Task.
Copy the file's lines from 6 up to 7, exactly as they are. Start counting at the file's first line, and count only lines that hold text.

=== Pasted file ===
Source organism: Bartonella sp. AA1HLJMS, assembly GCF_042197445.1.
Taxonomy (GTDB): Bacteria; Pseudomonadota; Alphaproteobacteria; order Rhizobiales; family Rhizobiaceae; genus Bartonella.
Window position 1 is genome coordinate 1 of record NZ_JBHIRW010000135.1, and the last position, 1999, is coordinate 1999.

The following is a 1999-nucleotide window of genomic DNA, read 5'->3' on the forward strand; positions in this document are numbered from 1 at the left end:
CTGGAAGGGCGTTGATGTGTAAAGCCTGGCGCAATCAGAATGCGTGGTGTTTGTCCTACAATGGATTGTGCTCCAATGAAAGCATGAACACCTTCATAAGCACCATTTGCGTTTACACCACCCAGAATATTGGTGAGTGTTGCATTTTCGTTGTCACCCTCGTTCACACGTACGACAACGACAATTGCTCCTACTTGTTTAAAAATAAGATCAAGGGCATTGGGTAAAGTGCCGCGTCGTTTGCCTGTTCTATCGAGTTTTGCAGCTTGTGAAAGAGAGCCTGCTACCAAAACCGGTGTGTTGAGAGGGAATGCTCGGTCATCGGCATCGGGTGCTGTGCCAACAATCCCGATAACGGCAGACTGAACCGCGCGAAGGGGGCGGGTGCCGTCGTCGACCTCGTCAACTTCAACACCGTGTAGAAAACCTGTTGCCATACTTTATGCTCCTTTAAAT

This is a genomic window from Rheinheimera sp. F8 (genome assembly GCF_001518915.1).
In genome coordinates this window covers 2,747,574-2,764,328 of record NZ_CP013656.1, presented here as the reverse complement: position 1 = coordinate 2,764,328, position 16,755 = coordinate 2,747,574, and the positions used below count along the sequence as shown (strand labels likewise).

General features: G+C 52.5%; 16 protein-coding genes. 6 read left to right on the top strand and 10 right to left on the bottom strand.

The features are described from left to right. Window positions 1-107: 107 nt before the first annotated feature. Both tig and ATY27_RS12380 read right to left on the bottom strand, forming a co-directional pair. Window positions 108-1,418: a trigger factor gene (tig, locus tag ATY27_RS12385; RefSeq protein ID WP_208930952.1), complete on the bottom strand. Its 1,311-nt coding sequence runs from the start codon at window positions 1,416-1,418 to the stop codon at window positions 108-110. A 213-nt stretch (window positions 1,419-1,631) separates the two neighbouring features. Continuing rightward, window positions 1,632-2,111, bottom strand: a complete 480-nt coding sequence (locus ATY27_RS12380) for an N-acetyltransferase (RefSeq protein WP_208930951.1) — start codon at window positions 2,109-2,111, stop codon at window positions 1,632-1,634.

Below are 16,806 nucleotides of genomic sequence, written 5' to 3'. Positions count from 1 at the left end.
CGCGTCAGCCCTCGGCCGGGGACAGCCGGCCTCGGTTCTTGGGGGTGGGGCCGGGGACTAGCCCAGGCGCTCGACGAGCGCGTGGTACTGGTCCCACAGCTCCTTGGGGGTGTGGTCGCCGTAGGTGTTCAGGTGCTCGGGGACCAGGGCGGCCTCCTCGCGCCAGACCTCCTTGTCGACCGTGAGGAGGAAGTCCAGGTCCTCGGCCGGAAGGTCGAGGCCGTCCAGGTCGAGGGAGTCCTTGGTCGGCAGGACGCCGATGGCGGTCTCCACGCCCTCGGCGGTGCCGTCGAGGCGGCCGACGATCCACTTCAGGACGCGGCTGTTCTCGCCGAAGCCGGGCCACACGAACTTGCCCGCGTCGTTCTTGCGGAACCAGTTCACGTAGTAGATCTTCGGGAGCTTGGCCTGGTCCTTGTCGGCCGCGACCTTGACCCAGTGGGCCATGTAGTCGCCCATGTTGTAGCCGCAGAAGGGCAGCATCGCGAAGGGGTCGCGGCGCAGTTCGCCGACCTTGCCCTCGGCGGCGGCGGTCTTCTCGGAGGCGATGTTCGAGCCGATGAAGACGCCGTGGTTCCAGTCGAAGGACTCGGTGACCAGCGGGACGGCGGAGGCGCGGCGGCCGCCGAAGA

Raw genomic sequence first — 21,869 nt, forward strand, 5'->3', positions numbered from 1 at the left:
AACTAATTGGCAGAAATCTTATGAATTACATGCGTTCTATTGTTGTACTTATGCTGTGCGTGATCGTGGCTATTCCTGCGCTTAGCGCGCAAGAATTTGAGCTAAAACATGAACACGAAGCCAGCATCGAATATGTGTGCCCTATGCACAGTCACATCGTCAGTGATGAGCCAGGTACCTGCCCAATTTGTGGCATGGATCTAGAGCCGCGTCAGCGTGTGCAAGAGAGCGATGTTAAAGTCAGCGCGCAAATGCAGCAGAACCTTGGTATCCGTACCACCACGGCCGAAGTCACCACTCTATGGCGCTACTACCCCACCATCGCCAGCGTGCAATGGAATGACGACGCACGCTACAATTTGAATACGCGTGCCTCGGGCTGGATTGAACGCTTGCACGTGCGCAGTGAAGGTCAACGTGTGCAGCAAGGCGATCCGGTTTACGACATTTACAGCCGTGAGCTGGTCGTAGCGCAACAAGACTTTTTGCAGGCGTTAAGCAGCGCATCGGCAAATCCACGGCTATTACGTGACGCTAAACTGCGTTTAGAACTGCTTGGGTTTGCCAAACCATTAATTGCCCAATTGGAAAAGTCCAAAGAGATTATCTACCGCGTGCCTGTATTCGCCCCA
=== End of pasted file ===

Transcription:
This is a genomic window from Rheinheimera sp. F8 (genome assembly GCF_001518915.1).
In genome coordinates this window covers 2,747,574-2,764,328 of record NZ_CP013656.1, presented here as the reverse complement: position 1 = coordinate 2,764,328, position 16,755 = coordinate 2,747,574, and the positions used below count along the sequence as shown (strand labels likewise).